The recent killing of a 12-year-old Japanese school girl by a fellow 11-year-old student was one of the most extreme in an extraordinary series of youth crimes in Japan — including a number perpetrated by children who did not show unusual behavior beforehand, reports the Washington Post. In many, the children involved seemed to snap without warning, in fits of kireru, sudden acts of rage. The violence has led to calls for a reassessment of the increasingly violent and sexually charged youth culture in Japan, which is exported worldwide through animation, comic strips, and video games. The 11-year-old killer was a fan of “Battle Royale,” a popular teen movie turned Internet game in which students kill one another through blood sport. “What is so scary is that she seemed normal to us in every way,” said a counselor. “She did not seem like a troubled girl; there were no warning signs picked up by her teachers or parents. She could have been any of our children.”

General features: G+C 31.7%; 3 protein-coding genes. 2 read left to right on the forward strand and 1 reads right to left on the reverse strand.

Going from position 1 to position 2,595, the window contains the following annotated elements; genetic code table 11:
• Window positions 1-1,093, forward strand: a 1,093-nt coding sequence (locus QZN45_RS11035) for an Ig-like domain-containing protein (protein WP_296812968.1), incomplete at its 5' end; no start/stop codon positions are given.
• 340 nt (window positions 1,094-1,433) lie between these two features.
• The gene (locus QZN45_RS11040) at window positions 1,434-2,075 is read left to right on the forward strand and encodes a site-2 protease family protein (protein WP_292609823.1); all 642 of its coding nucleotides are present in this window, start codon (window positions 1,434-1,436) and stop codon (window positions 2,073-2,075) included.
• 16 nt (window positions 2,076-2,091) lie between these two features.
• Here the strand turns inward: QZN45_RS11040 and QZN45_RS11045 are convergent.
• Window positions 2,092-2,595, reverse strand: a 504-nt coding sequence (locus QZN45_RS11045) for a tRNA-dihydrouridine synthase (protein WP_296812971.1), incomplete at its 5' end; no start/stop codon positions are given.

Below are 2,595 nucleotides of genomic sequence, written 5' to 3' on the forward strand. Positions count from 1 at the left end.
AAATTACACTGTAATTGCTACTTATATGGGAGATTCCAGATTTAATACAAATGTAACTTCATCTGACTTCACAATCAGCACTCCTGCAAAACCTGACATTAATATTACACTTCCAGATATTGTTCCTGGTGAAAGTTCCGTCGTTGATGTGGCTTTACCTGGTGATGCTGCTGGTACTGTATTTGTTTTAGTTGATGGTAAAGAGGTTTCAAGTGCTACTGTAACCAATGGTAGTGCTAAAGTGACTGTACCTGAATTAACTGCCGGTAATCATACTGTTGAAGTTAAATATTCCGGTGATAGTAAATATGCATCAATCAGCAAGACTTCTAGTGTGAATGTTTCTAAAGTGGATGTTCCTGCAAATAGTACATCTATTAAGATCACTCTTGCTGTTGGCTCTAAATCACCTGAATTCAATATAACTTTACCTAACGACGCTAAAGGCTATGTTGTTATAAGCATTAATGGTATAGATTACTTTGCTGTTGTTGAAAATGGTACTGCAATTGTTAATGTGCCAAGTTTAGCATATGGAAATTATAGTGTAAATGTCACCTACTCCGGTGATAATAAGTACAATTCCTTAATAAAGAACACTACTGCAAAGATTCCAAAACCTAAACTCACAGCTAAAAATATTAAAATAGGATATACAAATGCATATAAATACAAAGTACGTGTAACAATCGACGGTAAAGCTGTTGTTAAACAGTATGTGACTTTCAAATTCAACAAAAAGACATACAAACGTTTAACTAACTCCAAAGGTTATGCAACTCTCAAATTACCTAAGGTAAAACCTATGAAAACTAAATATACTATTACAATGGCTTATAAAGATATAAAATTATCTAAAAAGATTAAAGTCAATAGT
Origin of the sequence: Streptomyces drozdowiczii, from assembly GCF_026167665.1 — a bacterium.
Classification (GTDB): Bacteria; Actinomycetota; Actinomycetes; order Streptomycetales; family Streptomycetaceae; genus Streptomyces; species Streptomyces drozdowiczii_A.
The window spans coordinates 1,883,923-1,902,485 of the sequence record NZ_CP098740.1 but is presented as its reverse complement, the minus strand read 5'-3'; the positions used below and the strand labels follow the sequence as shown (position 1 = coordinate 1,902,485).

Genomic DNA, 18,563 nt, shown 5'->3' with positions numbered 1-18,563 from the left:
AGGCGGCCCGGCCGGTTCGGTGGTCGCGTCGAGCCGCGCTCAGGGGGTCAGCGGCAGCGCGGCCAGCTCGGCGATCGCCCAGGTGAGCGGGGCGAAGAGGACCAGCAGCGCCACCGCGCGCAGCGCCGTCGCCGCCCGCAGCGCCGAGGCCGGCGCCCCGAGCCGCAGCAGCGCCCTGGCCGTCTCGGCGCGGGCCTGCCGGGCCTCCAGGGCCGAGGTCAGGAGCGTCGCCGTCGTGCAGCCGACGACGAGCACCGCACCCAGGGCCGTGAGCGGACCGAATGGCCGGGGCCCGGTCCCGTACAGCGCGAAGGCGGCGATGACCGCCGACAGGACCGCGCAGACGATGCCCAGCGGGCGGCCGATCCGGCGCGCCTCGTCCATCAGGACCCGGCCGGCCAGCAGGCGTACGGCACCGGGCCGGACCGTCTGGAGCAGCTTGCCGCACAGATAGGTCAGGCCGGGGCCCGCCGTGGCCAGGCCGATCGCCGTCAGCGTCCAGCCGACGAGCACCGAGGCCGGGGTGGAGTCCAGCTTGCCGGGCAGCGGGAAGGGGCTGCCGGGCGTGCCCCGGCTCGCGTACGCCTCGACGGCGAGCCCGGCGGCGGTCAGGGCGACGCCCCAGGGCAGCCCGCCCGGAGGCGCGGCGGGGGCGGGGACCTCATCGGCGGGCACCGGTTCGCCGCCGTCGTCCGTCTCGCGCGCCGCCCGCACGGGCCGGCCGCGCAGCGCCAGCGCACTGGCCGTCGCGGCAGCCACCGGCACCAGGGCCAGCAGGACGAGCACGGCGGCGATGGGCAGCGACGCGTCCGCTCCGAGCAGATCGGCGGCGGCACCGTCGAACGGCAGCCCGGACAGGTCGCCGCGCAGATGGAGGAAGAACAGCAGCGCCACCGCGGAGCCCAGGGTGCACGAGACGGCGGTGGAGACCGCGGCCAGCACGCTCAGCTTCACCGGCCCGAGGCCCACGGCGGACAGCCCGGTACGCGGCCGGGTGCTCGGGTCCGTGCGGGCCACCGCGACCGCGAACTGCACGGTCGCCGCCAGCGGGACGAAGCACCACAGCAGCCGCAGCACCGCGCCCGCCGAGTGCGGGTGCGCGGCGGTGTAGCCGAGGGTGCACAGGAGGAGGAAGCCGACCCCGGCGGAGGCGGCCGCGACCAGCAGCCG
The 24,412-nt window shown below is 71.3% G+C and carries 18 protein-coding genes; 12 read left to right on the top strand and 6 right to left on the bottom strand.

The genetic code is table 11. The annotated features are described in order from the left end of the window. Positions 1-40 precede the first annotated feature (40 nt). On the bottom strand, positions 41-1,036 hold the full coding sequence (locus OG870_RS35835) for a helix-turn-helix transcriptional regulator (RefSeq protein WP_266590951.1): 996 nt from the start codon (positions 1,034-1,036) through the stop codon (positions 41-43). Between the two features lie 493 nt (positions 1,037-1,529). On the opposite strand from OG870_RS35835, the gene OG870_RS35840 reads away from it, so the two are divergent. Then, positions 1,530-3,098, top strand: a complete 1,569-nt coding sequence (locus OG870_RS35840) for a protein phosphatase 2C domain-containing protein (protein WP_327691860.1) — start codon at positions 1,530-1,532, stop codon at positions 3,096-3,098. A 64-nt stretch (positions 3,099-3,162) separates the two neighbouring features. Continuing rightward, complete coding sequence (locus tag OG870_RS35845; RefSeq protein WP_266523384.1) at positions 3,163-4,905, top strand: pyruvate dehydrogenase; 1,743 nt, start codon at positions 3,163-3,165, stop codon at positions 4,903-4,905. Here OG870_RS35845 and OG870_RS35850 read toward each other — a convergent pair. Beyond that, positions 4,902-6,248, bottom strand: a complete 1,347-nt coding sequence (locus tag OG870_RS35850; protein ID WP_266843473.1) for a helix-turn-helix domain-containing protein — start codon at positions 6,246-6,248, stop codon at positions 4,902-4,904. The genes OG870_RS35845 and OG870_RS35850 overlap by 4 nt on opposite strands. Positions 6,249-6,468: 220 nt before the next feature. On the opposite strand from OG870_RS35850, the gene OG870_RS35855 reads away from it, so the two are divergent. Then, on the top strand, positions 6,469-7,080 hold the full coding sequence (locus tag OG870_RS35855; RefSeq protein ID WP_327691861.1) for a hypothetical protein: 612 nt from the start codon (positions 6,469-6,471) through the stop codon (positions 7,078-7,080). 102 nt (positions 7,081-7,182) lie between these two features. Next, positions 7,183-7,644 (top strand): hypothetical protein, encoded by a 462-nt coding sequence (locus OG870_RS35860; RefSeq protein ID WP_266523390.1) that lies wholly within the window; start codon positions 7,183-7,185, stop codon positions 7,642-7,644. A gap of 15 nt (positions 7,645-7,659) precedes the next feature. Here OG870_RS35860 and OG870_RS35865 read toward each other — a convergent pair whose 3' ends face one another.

Since 1997, when a 14-year-old boy cut off the head of an 11-year old and left it at the entrance of his school, Japan has experienced a rising tide of serious youth crimes. Violence on school grounds has increased fivefold over the past decade to 29,300 in 2002. Violence by younger children in particular has risen rapidly, with the number of minors under 14 processed for violent crime up 47 percent in 2003 from a year earlier. One study found that as many as 30 percent of high school and middle school students had experienced sudden acts of rage at least once a month. Japan lowered the age for criminal prosecution in 2001 from 16 to 14 and might lower it further.